Early Alexander Graham Bell recordings played

By Brett Zongker

Associated Press

Published: Tuesday, Dec. 13 2011 1:35 p.m. MST

Lawrence Berkeley National Laboratory Scientists Carl Haber shows the frequencies of the sound recorded in 1885 by Alexander Graham Bell at Volta Laboratory, Tuesday, Dec. 13, 2011, during a news conference at Library of Congress in Washington. Early sound recordings by telephone inventor Alexander Graham Bell and others that had been packed way at the Smithsonian Institution for more than a century were played publicly for the first time Tuesday using new technology. The recordings revealed a portion of Hamlet's Soliloquy, a trill of the tongue and someone reciting numbers starting with 1-2-3.

Jose Luis Magana, Associated Press

WASHINGTON — Early sound recordings by Alexander Graham Bell that were packed way at the Smithsonian Institution for more than a century were played publicly for the first time Tuesday using new technology that reads the sound with light and a 3D camera.

"To be, or not to be..." a man's voice can be heard saying in one recording, the speaker reciting a portion of Hamlet's Soliloquy as a green wax disc crackles to life from computer speakers. Another recording on a copper negative disc that was played back at the Library of Congress reveals a trill of the tongue and someone reciting the numbers 1-2-3-4-5-6.

The recordings date back to the 1880s. Bell had moved from Boston to Washington after inventing the telephone and joined a growing group of scientists who made the nation's capital a hotbed for innovations.

During this time, Bell sent the first wireless telephone message on a beam of light from the roof of a downtown building. He and other inventors also were scrambling to record sound on anything they could find. One early sound record looks like a smashed soup can.

Bell partnered with his cousin Chichester Bell and Charles Sumner Tainter at a lab in Washington in the early 1880s. Their group was known as Volta Laboratory Associates.

Inventors were in intense competition. Bell, Emile Berliner and Thomas Edison, who invented the phonograph to record sound on tin foil in 1887, each provided objects and documentation to the Smithsonian to help prove their innovations could record on rubber, glass, brass and other materials. Bell went so far as to seal some of his devices in tin boxes for safe keeping at the Smithsonian.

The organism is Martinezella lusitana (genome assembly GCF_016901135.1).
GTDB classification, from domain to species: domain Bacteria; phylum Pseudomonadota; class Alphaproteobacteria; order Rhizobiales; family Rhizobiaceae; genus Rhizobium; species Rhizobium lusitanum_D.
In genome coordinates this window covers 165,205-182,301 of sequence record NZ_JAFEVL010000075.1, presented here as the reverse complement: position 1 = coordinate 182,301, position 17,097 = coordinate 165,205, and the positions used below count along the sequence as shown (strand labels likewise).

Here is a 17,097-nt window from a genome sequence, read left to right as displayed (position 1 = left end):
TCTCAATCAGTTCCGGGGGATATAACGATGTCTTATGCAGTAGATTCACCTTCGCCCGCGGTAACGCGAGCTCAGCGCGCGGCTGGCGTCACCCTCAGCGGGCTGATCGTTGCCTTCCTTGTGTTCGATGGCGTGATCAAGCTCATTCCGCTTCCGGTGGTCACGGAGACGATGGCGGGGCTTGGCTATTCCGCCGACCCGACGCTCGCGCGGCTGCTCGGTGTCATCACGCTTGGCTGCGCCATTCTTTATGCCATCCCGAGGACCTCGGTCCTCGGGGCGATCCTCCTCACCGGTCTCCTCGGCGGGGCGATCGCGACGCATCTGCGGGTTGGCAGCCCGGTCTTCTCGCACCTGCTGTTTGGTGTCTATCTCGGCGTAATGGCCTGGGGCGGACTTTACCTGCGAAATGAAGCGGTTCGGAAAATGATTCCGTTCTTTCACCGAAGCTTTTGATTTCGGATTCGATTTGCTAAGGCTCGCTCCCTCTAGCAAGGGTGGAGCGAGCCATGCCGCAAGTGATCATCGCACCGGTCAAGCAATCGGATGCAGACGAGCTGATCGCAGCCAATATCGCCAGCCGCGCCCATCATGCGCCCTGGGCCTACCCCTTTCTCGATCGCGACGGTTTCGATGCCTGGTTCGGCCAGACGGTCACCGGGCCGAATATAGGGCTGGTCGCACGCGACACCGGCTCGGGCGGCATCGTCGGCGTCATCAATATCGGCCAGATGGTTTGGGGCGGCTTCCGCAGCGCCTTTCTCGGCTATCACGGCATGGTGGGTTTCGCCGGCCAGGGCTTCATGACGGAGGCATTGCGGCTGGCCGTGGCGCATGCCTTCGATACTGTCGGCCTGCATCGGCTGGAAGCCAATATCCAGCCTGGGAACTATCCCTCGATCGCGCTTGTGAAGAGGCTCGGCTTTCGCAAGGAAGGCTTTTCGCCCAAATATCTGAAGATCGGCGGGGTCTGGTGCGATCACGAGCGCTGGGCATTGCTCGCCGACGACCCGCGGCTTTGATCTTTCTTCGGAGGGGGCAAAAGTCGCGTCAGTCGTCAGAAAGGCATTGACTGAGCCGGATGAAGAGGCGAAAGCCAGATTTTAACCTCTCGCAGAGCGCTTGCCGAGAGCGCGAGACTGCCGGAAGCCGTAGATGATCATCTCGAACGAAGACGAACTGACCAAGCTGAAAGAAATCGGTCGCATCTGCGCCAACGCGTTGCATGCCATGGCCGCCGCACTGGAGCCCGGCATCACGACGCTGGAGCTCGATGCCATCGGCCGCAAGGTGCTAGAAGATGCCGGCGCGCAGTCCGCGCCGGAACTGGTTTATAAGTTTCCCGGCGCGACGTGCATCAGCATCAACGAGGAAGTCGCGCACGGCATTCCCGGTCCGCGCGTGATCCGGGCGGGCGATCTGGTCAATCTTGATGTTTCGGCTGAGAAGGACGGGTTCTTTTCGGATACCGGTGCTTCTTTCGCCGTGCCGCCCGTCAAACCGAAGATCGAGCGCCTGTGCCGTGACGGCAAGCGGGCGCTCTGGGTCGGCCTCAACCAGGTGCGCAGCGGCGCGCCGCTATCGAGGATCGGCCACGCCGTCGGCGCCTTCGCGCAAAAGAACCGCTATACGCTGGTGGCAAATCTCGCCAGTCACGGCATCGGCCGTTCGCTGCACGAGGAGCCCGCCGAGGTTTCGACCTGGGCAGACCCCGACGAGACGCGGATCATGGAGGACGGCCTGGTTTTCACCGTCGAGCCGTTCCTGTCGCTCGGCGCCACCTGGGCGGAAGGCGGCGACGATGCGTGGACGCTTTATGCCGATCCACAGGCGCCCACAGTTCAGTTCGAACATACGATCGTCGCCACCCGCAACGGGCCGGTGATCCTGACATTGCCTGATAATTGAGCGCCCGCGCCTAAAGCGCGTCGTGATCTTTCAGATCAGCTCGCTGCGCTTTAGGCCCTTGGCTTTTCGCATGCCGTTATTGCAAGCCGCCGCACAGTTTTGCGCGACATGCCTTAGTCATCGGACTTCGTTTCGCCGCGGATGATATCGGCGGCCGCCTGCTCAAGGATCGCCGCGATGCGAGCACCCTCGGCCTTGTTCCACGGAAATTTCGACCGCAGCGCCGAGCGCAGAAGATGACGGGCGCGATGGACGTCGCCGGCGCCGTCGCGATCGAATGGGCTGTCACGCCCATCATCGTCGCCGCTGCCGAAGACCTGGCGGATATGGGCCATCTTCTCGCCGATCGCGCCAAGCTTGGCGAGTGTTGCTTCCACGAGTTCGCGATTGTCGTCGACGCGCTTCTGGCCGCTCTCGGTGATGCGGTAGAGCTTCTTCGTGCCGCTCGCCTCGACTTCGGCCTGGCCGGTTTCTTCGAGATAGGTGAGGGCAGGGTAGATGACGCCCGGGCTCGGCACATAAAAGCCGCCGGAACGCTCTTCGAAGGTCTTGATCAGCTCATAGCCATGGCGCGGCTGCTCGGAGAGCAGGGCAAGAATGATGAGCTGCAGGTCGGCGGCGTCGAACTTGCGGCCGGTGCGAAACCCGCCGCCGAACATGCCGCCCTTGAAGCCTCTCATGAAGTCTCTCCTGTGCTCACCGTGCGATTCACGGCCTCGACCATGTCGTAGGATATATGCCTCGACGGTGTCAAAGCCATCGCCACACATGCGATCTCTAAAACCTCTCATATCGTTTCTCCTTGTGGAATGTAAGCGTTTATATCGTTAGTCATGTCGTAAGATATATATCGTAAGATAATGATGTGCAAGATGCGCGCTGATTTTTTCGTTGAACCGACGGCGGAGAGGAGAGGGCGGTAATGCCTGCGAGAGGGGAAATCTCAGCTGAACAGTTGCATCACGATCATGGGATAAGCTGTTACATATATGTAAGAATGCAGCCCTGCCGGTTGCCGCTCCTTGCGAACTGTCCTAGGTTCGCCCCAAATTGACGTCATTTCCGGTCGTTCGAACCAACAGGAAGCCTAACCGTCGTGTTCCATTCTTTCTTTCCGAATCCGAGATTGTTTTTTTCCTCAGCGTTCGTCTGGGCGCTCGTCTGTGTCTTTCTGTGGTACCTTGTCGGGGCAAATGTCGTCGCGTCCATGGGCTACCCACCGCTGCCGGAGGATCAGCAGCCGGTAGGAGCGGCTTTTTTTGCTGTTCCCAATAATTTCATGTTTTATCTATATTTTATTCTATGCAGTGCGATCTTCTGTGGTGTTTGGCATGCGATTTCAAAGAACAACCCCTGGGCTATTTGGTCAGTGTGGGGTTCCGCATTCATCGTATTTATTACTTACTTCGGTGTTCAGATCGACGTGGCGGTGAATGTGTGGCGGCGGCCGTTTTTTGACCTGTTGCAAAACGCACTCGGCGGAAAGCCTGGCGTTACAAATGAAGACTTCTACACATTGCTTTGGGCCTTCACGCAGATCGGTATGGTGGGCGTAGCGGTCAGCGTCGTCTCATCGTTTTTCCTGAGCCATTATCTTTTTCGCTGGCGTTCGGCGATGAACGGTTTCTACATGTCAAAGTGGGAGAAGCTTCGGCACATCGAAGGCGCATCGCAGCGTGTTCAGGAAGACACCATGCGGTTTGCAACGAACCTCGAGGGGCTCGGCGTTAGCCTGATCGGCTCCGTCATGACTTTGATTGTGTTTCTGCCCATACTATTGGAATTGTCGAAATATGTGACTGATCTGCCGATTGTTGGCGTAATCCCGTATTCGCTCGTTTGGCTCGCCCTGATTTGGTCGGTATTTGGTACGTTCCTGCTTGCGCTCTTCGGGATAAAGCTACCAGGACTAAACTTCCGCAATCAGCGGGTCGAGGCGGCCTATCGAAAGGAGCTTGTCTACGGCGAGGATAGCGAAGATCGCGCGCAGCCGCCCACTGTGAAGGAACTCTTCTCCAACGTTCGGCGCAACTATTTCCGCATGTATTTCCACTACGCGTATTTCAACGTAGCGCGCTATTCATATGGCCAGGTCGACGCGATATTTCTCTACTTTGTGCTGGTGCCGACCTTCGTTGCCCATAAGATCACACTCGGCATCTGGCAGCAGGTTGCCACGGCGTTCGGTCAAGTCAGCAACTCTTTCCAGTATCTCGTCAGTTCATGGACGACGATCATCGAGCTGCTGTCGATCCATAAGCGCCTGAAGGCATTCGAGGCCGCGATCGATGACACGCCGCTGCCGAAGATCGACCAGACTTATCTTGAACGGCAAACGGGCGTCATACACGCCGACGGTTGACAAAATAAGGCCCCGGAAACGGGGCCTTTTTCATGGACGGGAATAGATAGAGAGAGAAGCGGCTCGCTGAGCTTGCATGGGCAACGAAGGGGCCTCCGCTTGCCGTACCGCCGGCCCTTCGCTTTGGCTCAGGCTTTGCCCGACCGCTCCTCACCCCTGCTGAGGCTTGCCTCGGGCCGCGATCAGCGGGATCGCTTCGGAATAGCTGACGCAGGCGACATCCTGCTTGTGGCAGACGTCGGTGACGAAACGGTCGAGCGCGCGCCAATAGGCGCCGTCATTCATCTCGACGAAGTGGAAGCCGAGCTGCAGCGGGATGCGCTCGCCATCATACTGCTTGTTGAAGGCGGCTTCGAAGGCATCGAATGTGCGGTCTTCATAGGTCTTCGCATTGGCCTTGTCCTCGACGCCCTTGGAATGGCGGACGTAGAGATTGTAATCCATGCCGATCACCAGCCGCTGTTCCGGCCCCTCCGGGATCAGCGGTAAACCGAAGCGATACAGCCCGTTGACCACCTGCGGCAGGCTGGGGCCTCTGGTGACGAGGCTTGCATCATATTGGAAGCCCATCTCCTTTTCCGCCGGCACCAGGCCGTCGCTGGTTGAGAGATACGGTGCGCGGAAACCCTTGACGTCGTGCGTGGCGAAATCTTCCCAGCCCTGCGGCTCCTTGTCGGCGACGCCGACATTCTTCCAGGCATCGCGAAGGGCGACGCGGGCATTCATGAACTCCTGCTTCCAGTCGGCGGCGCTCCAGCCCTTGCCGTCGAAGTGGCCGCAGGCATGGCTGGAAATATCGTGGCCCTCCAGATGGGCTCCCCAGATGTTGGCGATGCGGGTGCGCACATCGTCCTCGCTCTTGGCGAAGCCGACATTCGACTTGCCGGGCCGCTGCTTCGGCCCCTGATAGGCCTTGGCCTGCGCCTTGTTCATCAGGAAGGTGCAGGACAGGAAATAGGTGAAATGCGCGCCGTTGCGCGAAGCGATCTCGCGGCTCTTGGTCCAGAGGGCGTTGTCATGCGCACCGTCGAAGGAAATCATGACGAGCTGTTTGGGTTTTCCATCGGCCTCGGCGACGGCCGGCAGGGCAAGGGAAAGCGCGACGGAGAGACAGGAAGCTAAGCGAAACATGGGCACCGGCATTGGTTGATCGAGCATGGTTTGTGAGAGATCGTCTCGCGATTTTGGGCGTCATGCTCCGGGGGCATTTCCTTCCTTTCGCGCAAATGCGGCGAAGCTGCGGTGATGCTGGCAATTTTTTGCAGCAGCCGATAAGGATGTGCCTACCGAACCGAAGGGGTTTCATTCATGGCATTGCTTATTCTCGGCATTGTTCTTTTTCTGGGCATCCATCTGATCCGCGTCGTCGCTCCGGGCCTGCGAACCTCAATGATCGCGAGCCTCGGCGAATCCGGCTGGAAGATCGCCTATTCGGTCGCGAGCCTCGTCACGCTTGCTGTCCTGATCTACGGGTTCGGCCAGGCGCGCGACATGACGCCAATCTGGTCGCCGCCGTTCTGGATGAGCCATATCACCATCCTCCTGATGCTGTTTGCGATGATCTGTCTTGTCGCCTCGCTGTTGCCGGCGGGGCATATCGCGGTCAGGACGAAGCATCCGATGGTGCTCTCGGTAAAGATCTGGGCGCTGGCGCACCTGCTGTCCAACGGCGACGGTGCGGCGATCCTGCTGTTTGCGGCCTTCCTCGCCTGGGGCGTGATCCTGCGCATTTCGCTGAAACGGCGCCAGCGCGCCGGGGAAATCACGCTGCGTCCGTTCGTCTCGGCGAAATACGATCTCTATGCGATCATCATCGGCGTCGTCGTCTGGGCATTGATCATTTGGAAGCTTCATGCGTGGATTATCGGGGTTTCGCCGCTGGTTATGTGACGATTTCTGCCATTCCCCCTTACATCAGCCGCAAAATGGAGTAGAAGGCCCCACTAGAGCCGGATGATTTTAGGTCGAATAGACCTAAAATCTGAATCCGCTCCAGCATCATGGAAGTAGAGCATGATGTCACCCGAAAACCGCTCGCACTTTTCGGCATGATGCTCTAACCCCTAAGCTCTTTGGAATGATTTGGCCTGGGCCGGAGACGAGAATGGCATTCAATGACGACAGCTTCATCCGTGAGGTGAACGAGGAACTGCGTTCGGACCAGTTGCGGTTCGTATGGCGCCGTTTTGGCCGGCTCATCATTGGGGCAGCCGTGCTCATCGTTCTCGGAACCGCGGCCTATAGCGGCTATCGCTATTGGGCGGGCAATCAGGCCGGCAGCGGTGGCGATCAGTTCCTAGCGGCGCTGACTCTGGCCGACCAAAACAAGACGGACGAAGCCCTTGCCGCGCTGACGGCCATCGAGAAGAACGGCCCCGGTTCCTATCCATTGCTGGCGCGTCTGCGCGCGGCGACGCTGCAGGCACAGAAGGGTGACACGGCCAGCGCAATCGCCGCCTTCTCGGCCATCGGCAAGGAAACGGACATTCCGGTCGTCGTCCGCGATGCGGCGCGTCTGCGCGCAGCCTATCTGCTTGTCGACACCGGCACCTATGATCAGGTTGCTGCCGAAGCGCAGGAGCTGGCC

"This stuff makes the hair stand up on the back of my neck," said Curator Carlene Stephens at the National Museum of American History before the recordings were played. "It's the past speaking directly to us in a way we haven't heard before."

On Nov. 17, 1884, Bell's lab recorded the word "barometer" on a glass disc with a beam of light. This disc and about 200 other experimental records were never played again after being packed away and given to the Smithsonian.

The museum's collection of about 400 of the earliest audio recordings, including 200 from Bell's lab, will likely become a key resource for new research on communications and early technology now that they can be played back, Stephens said.

"These materials have been in a cupboard and virtually unknown for decades," she said. "The collection has been silent."

The Library of Congress partnered with the Lawrence Berkeley National Laboratory at the University of California, Berkeley, to offer a first listening session of these early recordings Tuesday. Scientists have spent the past 10 years and about $1 million to develop the technology to create high-resolution digital scans of the sound discs.

This year, scholars from the Library of Congress, the Berkeley Lab and the Smithsonian's National Museum of American History gathered in a new preservation lab at the Library of Congress to recover sound from those early recordings. A $600,000 three-year grant from the U.S. Institute of Museum and Library Sciences funded the pilot project.

Carl Haber, senior scientist at the Berkeley Lab, said Bell's recordings and others in the fierce competition of the 1880s marked the start of the information age.

"The whole idea that you could capture the world as it exists" in a recording, he said, "they got that in this period."

Advances in computer technology made it possible to play back the recordings, Haber said, noting that 10 years ago they would have been struggling with computer speeds and storage issues. The digital images that can be processed into sound within minutes would have taken days to process a decade ago.

Many of the recordings are fragile, and until recently it had not been possible to listen to them without damaging the discs or cylinders. So far, the sounds of six discs have been successfully recovered through the process, which creates a high-resolution digital map of the disc or cylinder. The map is processed to remove scratches and skips, and software reproduces the audio content to create a standard digital sound file.

Follow Brett Zongker at http://www.twitter.com/DCArtBeat

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